The musical The Moment Was Now is set in Reconstruction era Baltimore. The story reveals the search for unity among the dynamic leaders of powerful social movements of the time with a focus on the rights people recently freed from slavery, women’s right to vote, and labor rights. The conflicts and possibilities unfold in music and spoken word at a meeting convened by Frederick Douglass.
The musical addresses the same themes, and includes five of the key leaders, as the Zinn Education Project lesson When the Impossible Suddenly Became Possible: A Reconstruction Mixer.
There is now a film version of the musical available for classroom use. Teachers can choose from a 30-minute highlights version of the musical and/or selected scenes like the one below. Either would be a great companion to the “When the Impossible” lesson and other lessons on the Reconstruction era.
The Moment Was Now musical was performed in Baltimore in 2019 and early 2020 for enthusiatic audiences of labor union members, community activists, and high school students.
The Moment Was Now features the following 19th century leaders:
Frederick Douglass escaped slavery in 1838 as a ship caulker in Baltimore and became one the most prominent leaders of the abolition movement, for women’s rights, and for social justice for all.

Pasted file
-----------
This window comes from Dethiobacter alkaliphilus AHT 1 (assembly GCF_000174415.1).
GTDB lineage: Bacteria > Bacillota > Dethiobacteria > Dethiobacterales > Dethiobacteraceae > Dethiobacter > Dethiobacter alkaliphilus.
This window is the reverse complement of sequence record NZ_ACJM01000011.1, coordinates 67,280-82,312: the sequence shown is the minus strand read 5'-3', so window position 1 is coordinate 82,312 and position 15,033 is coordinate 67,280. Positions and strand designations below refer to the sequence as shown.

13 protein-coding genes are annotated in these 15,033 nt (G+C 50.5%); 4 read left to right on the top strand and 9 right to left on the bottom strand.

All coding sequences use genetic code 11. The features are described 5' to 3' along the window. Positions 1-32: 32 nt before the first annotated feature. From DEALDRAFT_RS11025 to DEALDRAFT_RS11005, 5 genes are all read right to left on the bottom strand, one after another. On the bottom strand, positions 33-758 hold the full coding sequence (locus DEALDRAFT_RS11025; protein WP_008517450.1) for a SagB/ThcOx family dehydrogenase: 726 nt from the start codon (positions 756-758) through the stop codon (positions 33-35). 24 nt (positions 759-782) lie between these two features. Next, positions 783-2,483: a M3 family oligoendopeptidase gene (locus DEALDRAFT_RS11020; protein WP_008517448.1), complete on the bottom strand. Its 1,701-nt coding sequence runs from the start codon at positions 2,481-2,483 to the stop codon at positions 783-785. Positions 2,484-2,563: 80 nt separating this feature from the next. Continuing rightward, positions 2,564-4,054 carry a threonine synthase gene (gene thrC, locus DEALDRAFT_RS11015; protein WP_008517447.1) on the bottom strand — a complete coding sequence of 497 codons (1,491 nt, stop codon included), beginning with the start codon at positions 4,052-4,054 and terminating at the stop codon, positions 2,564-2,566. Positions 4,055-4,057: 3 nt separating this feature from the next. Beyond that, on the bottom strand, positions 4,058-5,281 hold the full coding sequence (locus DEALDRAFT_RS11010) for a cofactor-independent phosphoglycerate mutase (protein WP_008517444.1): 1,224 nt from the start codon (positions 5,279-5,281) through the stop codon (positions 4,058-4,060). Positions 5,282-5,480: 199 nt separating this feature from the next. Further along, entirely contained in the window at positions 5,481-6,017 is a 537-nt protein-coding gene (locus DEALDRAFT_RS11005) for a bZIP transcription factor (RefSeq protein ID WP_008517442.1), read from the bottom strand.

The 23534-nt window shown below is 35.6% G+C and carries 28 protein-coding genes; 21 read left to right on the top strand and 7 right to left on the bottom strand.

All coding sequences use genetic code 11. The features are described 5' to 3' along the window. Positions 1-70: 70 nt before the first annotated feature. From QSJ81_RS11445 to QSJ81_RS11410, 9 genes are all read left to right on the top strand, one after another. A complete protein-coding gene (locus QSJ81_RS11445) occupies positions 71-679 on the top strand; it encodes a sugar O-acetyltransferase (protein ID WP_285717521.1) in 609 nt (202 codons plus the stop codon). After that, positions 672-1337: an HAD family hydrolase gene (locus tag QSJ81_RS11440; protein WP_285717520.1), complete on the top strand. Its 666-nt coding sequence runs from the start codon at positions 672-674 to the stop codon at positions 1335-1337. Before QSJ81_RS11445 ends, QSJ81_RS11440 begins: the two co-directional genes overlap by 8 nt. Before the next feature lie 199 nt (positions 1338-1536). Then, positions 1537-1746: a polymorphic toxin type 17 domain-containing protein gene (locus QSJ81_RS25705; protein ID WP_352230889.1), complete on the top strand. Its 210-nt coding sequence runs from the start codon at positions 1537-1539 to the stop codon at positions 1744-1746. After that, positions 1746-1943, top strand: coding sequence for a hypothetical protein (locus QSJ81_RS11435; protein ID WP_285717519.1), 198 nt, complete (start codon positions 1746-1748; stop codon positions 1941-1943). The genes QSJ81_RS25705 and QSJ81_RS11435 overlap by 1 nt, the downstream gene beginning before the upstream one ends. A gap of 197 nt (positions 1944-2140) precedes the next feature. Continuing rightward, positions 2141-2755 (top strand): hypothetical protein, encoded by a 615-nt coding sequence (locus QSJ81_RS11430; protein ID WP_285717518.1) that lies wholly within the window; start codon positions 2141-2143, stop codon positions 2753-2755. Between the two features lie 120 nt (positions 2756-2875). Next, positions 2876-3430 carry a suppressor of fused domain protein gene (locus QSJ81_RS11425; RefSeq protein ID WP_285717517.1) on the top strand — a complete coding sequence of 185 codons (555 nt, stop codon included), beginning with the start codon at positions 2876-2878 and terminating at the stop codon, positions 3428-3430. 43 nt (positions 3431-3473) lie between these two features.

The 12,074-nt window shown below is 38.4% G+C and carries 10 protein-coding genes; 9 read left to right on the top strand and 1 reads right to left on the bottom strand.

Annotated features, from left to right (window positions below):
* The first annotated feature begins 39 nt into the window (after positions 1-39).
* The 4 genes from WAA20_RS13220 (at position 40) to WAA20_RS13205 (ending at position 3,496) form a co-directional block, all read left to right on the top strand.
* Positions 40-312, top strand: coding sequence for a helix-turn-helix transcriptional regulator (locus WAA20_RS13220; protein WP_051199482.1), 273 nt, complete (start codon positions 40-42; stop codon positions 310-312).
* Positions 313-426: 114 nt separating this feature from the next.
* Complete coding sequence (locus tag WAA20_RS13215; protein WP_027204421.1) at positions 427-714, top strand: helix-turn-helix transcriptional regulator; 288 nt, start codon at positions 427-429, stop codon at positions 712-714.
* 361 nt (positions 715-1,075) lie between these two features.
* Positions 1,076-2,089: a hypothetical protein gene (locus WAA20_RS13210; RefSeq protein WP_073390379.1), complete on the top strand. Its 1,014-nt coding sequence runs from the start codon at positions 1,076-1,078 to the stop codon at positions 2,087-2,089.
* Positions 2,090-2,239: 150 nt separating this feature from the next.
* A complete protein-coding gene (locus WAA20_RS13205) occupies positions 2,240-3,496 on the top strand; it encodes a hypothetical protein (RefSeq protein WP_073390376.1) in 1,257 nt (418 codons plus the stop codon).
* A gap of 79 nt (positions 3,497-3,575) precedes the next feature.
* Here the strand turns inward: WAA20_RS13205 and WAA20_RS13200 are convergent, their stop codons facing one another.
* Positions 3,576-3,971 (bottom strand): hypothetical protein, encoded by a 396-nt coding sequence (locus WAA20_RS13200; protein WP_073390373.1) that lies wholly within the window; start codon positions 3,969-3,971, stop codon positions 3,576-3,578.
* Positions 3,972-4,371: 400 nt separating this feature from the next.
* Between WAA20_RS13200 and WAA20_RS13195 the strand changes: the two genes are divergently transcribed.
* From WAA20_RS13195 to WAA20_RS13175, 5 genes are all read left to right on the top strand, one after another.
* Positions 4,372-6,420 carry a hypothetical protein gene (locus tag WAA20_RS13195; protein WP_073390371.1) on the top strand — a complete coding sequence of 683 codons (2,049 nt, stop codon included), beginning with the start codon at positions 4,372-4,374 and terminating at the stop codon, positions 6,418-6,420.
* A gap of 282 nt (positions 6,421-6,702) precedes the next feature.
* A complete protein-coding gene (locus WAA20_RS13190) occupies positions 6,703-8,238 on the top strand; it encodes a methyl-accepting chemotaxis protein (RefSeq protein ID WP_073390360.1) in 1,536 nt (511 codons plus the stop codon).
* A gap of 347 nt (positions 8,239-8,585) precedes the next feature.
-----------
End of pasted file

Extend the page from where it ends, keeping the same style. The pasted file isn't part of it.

Isaac Myers was a caulker in the same ship yard that Frederick Douglass worked, and after the Civil War organized Black workers into unions in Baltimore and across the country, forming what was called the (Colored) National Labor Union, with Douglass’ assistance.
William Sylvis was a white iron worker and president of the National Labor Union (NLU), founded in Baltimore in 1866. By 1869 it the NLU had more than 300,000 workers, overwhelmingly white males.
Francis Harper, was an African American teacher, abolitionist, feminist, and poet was born and raised in Baltimore in 1825. She taught in the South during Reconstruction.
Susan B. Anthony was a white abolitionist, suffragette, and an organizer of women workers. She gave her final speech in 1906 in Baltimore.
Jay Gould was a white robber baron, railroad mogul, and Wall street speculator.
Learn more from a full, annotated list of scenes.
See the trailer and a selected scene below. Use this request form to write to the playwright/producer (Gene Bruskin) to request streaming access for your students.
Issac Myers (performed by Darryl! LC Moch), an African American Baltimore boat builder asks white labor leader William Sylvis if his “We” includes me in this song from “The Moment Was Now.”
Find more resources to teach about Reconstruction in the Zinn Education Project campaign to Teach Reconstruction. The resources include recommended lessons, films, books, websites, digital archives, and a student project.
Learn more in the Zinn Education Project national report, “Erasing the Black Freedom Struggle: How State Standards Fail to Teach the Truth About Reconstruction,” and find teaching resources on Reconstruction below.